COVID19: The Role of IPR during the Pandemic

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Since the first detected case of novel corona virus back in November 2019[1], The pandemic has spread wide across the world. This has led to a crisis in terms of medical treatments to cure this disease. There are no established treatment methods or vaccines which could possibly lead to its eradication. The pandemic has created a global medical emergency where hospitals are bombarded with patients suffering from this virus. There have been instances of lack of room for patients in the hospital due to the exhausting patient loads which leads to over spending of medical resources.[2]

This crisis has led to finding a proper cure for the disease. Various Guidelines have been generated by World Health Organisation in order to prevent the spread of this disease such as wearing of masks in the public gathering, maintaining social distance etc.[3] However, to prevent the spread of this virus a proper vaccine is the need of the hour. There are several vaccines which have passed their clinical trials and are now available to be used.[4]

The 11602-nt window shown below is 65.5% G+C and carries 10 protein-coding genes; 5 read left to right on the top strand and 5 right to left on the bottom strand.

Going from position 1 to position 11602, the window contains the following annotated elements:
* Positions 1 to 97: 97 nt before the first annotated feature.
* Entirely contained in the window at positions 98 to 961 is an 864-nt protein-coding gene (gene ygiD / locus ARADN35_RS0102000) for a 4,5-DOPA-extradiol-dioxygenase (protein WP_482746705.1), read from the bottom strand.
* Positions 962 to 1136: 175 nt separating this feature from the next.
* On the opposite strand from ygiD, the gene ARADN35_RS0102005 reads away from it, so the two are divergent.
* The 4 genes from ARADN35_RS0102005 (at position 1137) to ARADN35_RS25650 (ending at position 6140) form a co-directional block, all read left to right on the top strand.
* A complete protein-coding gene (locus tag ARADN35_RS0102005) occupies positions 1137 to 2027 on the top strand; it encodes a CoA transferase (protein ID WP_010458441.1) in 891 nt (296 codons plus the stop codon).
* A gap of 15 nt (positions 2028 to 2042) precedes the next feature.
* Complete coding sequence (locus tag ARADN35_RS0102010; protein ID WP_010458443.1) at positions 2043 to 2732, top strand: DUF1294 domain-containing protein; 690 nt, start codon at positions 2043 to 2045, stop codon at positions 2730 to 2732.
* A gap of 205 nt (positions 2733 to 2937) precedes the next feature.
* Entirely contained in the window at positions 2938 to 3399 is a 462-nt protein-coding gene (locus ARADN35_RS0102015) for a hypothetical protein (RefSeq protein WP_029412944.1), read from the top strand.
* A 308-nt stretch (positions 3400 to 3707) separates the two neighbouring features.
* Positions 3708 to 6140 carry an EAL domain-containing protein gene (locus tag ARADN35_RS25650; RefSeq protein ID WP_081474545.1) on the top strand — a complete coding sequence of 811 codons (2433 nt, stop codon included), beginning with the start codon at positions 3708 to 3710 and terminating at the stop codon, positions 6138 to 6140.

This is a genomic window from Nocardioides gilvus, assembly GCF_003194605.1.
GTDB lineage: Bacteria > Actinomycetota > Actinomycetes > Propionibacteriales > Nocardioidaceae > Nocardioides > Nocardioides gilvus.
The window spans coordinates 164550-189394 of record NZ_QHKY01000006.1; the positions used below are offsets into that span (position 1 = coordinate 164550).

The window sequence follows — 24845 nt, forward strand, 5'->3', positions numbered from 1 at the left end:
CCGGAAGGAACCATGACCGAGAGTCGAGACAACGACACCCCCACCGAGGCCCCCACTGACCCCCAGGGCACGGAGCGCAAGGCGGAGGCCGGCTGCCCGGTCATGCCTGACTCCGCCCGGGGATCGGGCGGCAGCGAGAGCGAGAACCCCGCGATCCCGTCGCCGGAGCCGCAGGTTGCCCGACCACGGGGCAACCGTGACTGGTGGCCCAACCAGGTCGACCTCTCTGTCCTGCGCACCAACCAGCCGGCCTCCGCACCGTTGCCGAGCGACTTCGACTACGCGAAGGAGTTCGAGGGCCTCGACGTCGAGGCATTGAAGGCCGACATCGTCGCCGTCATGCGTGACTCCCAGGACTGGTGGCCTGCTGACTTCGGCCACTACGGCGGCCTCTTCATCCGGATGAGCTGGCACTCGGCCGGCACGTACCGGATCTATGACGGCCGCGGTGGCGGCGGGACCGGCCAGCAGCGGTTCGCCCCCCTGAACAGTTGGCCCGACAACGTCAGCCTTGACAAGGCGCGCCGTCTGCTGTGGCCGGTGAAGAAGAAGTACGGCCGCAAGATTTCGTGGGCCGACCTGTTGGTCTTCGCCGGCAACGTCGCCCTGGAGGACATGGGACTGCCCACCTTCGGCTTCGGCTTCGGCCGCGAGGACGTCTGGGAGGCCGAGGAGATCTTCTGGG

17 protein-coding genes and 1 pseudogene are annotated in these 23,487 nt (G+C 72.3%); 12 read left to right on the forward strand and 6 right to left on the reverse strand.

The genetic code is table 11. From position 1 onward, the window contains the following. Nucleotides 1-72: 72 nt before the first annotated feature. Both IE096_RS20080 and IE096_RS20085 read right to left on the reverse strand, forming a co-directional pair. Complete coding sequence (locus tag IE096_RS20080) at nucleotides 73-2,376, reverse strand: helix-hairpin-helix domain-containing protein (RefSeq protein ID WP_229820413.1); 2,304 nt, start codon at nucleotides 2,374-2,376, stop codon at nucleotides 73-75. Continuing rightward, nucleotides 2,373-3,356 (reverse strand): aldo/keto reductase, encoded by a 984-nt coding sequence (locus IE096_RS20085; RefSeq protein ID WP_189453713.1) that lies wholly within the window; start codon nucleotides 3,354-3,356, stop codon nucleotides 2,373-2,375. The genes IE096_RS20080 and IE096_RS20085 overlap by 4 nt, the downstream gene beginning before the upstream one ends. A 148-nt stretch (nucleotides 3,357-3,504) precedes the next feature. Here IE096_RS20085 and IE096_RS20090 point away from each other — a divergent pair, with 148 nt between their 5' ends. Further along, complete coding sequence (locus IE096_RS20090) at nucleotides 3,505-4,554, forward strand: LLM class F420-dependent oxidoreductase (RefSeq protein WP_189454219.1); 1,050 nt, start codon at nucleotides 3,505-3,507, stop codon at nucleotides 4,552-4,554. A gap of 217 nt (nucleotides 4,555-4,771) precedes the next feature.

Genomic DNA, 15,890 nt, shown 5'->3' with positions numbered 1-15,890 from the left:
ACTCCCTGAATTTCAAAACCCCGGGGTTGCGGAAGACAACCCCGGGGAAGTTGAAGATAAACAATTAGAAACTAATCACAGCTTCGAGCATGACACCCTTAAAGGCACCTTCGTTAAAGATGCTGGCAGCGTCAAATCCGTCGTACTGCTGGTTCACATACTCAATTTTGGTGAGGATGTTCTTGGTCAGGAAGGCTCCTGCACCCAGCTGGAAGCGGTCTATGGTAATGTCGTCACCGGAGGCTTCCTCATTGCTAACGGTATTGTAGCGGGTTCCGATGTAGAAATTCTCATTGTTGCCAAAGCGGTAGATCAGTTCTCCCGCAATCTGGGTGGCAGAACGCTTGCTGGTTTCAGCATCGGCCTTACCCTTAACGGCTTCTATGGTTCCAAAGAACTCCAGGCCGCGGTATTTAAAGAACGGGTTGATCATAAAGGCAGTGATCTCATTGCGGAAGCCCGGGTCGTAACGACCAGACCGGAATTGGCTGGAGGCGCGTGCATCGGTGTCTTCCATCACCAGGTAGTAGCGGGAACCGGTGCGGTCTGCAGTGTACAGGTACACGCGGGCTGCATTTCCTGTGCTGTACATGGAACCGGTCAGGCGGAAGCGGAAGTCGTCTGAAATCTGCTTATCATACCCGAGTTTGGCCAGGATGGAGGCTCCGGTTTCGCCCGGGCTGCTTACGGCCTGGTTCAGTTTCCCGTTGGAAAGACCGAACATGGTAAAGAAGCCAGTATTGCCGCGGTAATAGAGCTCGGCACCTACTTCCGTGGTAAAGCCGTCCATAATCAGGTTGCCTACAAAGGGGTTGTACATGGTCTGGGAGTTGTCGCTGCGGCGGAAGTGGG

However, before developing the vaccines there were a plenty of questions regarding the method used to make such vaccines and to what extent does Intellectual Property Rights play a part. Development of vaccines requires various usage of patent methods which are protected under the patent laws of different countries. It is important to understand the potential conflict that a patent owner may have with the vaccine developers or various medical units which can lead to litigation. It is also important to understand how a patent can be easily available to be used a amidst a global health emergency without jeopardizing the invention of the patent owner.

Further, it is also important to understand how IP rights in the future get affected due to such medical emergencies.